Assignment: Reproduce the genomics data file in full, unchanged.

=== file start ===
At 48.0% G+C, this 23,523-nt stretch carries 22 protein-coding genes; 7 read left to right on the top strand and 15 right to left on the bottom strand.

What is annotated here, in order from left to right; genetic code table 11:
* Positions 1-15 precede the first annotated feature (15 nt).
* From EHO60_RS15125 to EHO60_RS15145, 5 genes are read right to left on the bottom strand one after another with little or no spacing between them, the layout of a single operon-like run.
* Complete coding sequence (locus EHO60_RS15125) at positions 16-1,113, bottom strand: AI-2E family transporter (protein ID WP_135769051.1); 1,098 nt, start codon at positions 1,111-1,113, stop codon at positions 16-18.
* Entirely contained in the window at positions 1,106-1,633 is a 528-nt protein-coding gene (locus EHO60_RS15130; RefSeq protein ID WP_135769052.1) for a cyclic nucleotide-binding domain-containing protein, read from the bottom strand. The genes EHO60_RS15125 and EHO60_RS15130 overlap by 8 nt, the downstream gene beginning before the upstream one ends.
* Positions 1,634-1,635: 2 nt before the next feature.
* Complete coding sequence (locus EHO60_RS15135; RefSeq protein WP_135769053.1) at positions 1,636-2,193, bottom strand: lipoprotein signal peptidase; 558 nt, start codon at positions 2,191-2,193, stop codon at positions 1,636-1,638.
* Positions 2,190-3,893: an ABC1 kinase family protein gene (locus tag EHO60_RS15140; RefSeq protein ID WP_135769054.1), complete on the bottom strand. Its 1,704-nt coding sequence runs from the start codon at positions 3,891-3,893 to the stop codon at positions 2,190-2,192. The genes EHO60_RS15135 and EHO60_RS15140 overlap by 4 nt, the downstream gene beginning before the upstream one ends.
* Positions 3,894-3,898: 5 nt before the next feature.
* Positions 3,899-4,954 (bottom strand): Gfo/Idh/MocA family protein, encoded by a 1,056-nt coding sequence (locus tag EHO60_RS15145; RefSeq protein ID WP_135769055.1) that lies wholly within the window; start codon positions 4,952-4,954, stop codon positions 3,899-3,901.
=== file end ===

At 48.0% G+C, this 23,523-nt stretch carries 22 protein-coding genes; 7 read left to right on the top strand and 15 right to left on the bottom strand.

What is annotated here, in order from left to right; genetic code table 11:
* Positions 1-15 precede the first annotated feature (15 nt).
* From EHO60_RS15125 to EHO60_RS15145, 5 genes are read right to left on the bottom strand one after another with little or no spacing between them, the layout of a single operon-like run.
* Complete coding sequence (locus EHO60_RS15125) at positions 16-1,113, bottom strand: AI-2E family transporter (protein ID WP_135769051.1); 1,098 nt, start codon at positions 1,111-1,113, stop codon at positions 16-18.
* Entirely contained in the window at positions 1,106-1,633 is a 528-nt protein-coding gene (locus EHO60_RS15130; RefSeq protein ID WP_135769052.1) for a cyclic nucleotide-binding domain-containing protein, read from the bottom strand. The genes EHO60_RS15125 and EHO60_RS15130 overlap by 8 nt, the downstream gene beginning before the upstream one ends.
* Positions 1,634-1,635: 2 nt before the next feature.
* Complete coding sequence (locus EHO60_RS15135; RefSeq protein WP_135769053.1) at positions 1,636-2,193, bottom strand: lipoprotein signal peptidase; 558 nt, start codon at positions 2,191-2,193, stop codon at positions 1,636-1,638.
* Positions 2,190-3,893: an ABC1 kinase family protein gene (locus tag EHO60_RS15140; RefSeq protein ID WP_135769054.1), complete on the bottom strand. Its 1,704-nt coding sequence runs from the start codon at positions 3,891-3,893 to the stop codon at positions 2,190-2,192. The genes EHO60_RS15135 and EHO60_RS15140 overlap by 4 nt, the downstream gene beginning before the upstream one ends.
* Positions 3,894-3,898: 5 nt before the next feature.
* Positions 3,899-4,954 (bottom strand): Gfo/Idh/MocA family protein, encoded by a 1,056-nt coding sequence (locus tag EHO60_RS15145; RefSeq protein ID WP_135769055.1) that lies wholly within the window; start codon positions 4,952-4,954, stop codon positions 3,899-3,901.